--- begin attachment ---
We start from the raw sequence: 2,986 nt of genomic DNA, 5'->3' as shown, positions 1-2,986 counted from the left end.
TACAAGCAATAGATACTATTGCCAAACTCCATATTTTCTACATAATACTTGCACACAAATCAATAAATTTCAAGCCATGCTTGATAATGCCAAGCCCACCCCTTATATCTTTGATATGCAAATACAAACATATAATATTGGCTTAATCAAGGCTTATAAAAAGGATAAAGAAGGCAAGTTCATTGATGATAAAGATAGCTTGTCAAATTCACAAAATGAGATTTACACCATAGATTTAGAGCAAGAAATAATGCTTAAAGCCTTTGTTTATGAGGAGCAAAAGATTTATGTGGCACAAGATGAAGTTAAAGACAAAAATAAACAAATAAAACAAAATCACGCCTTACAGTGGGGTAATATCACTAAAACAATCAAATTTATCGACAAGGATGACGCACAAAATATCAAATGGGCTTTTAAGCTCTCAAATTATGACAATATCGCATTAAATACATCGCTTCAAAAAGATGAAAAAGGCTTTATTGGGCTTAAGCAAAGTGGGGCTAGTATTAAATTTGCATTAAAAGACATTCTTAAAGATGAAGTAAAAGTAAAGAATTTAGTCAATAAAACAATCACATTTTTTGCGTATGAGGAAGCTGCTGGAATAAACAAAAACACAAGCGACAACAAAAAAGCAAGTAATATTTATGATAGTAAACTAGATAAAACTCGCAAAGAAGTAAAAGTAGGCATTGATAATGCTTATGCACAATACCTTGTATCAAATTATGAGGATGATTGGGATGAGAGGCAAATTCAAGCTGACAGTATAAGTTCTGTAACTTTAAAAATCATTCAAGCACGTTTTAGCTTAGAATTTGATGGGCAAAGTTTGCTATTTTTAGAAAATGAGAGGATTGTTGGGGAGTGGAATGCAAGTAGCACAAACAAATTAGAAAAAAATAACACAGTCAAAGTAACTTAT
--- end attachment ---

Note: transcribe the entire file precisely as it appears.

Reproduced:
We start from the raw sequence: 2,986 nt of genomic DNA, 5'->3' as shown, positions 1-2,986 counted from the left end.
TACAAGCAATAGATACTATTGCCAAACTCCATATTTTCTACATAATACTTGCACACAAATCAATAAATTTCAAGCCATGCTTGATAATGCCAAGCCCACCCCTTATATCTTTGATATGCAAATACAAACATATAATATTGGCTTAATCAAGGCTTATAAAAAGGATAAAGAAGGCAAGTTCATTGATGATAAAGATAGCTTGTCAAATTCACAAAATGAGATTTACACCATAGATTTAGAGCAAGAAATAATGCTTAAAGCCTTTGTTTATGAGGAGCAAAAGATTTATGTGGCACAAGATGAAGTTAAAGACAAAAATAAACAAATAAAACAAAATCACGCCTTACAGTGGGGTAATATCACTAAAACAATCAAATTTATCGACAAGGATGACGCACAAAATATCAAATGGGCTTTTAAGCTCTCAAATTATGACAATATCGCATTAAATACATCGCTTCAAAAAGATGAAAAAGGCTTTATTGGGCTTAAGCAAAGTGGGGCTAGTATTAAATTTGCATTAAAAGACATTCTTAAAGATGAAGTAAAAGTAAAGAATTTAGTCAATAAAACAATCACATTTTTTGCGTATGAGGAAGCTGCTGGAATAAACAAAAACACAAGCGACAACAAAAAAGCAAGTAATATTTATGATAGTAAACTAGATAAAACTCGCAAAGAAGTAAAAGTAGGCATTGATAATGCTTATGCACAATACCTTGTATCAAATTATGAGGATGATTGGGATGAGAGGCAAATTCAAGCTGACAGTATAAGTTCTGTAACTTTAAAAATCATTCAAGCACGTTTTAGCTTAGAATTTGATGGGCAAAGTTTGCTATTTTTAGAAAATGAGAGGATTGTTGGGGAGTGGAATGCAAGTAGCACAAACAAATTAGAAAAAAATAACACAGTCAAAGTAACTTAT